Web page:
Intel and AMD x86/x64 CPUs use coherent cache between cores to make sure that a thread running on CPU 1 sees the same RAM as a thread running on CPU 3. This leads to horrible bottlenecks and huge amounts of die tied up in trying to coordinate the writes, maintain coherency between N cores (N-1 ^2 connections!), and it all just goes to hell pretty fast. Intel has this super new transactional memory rollback thing, but it's turd polishing.

    The next step is pretty obvious (see Barrelfish) and easy: no shared coherency. Everything is done with message passing. If two threads or processes (it doesn't really matter at that point) want to communicate they need to do it with messages. It's much cleaner than dealing with shared memory synchronization, and makes program flow much more obvious (to me at least - I use message queues even on x86/x64). If you need to share BIG MEMORY between threads, which is reasonable for something like image processing, you at least use messages to explicitly coordinate access to shared memory and the cores don't have to worry about coherency.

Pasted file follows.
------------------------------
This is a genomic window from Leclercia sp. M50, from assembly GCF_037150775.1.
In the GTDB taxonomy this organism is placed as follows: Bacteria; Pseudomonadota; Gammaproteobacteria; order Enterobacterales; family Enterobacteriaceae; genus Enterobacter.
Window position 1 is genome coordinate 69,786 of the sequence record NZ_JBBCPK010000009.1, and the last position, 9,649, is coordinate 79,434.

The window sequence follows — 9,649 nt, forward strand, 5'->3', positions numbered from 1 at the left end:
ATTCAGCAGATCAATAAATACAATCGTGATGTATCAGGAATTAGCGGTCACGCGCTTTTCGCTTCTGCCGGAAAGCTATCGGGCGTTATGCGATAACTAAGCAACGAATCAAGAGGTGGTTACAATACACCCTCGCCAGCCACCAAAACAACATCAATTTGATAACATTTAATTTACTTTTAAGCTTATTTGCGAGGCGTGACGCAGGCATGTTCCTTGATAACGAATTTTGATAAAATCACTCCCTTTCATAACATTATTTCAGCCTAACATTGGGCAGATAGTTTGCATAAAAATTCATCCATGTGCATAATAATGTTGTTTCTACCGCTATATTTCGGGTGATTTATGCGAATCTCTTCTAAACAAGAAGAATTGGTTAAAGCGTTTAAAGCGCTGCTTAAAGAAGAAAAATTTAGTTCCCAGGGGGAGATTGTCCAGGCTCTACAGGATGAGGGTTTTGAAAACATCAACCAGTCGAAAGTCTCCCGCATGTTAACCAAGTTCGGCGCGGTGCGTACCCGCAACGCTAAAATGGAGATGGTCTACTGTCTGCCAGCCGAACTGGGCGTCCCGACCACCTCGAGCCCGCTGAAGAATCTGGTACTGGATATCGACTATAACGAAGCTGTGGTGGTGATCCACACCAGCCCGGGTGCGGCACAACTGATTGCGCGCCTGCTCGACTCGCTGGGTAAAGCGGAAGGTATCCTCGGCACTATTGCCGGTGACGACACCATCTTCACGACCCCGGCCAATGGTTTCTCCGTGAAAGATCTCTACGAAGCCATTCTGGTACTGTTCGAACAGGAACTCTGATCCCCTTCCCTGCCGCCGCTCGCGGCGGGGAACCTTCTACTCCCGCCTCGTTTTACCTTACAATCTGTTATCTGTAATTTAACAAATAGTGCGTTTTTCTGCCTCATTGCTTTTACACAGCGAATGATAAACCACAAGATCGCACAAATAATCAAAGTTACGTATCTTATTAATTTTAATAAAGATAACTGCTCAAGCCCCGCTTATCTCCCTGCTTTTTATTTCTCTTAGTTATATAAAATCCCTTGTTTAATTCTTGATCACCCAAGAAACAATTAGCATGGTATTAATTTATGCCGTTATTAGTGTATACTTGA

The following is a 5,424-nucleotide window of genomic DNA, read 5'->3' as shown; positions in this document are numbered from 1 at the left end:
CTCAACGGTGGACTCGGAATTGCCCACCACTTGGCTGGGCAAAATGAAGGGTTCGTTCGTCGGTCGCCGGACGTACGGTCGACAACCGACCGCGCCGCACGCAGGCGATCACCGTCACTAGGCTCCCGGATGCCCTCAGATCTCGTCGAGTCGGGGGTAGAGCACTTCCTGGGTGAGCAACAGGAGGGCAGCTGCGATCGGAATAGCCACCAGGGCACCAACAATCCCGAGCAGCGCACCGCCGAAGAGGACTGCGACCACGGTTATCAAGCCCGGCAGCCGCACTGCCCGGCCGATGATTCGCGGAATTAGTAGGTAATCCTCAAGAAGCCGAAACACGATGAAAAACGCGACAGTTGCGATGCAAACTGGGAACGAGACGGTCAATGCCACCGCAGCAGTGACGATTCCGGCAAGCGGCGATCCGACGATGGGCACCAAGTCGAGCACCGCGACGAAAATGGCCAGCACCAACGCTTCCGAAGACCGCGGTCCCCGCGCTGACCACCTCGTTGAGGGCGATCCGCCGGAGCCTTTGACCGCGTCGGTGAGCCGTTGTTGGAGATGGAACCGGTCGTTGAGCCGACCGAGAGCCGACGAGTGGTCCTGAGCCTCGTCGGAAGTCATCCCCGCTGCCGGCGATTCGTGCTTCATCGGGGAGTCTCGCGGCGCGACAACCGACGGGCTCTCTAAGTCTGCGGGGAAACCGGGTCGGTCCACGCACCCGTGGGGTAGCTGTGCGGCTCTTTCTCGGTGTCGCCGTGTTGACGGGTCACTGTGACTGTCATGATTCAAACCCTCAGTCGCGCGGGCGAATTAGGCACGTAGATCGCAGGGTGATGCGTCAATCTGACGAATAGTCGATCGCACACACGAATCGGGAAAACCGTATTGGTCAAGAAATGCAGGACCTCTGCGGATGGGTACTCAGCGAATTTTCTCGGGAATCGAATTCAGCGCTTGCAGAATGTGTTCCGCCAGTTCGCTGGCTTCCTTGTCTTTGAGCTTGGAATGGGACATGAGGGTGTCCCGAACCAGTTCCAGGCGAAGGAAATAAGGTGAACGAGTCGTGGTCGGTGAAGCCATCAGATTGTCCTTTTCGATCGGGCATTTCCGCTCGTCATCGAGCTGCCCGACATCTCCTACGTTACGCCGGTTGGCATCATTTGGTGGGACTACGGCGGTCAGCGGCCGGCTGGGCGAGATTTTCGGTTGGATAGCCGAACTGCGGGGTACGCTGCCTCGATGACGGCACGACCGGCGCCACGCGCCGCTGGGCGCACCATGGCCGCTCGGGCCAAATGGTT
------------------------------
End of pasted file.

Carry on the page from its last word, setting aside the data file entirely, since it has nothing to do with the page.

This scales extremely well for at least a couple thousand CPUs, which is where the 'local internet' becomes useful.

    Where it becomes not easy is that almost all programs written for x86/x64 assume threads can share memory at will. They'd need to be rewritten for this model or would suddenly run a whole lot slower since you'd have to lock them to one core or somehow do the coordination behind their back. It'd be worth it for me!

    • by Anonymous Coward

      IPC has been a PITA and slow since decades, you don't want that to be the only option in the future.

      • by Sarusa (104047)

        As part of this the messaging has to be as fast as possible, which is where the article comes in. Newer cores/chips designed for this kind of thing have multi-gigabytes/sec just for the messaging and tiny latencies.

        The threads/processes still shouldn't be so tightly coupled that they're talking more than working (or waiting), or something's probably wrong with the design. Even in a shared memory model it's probably spending massive amounts of time twiddling mutexes and trying to keep memory synced between t

    • by Anonymous Coward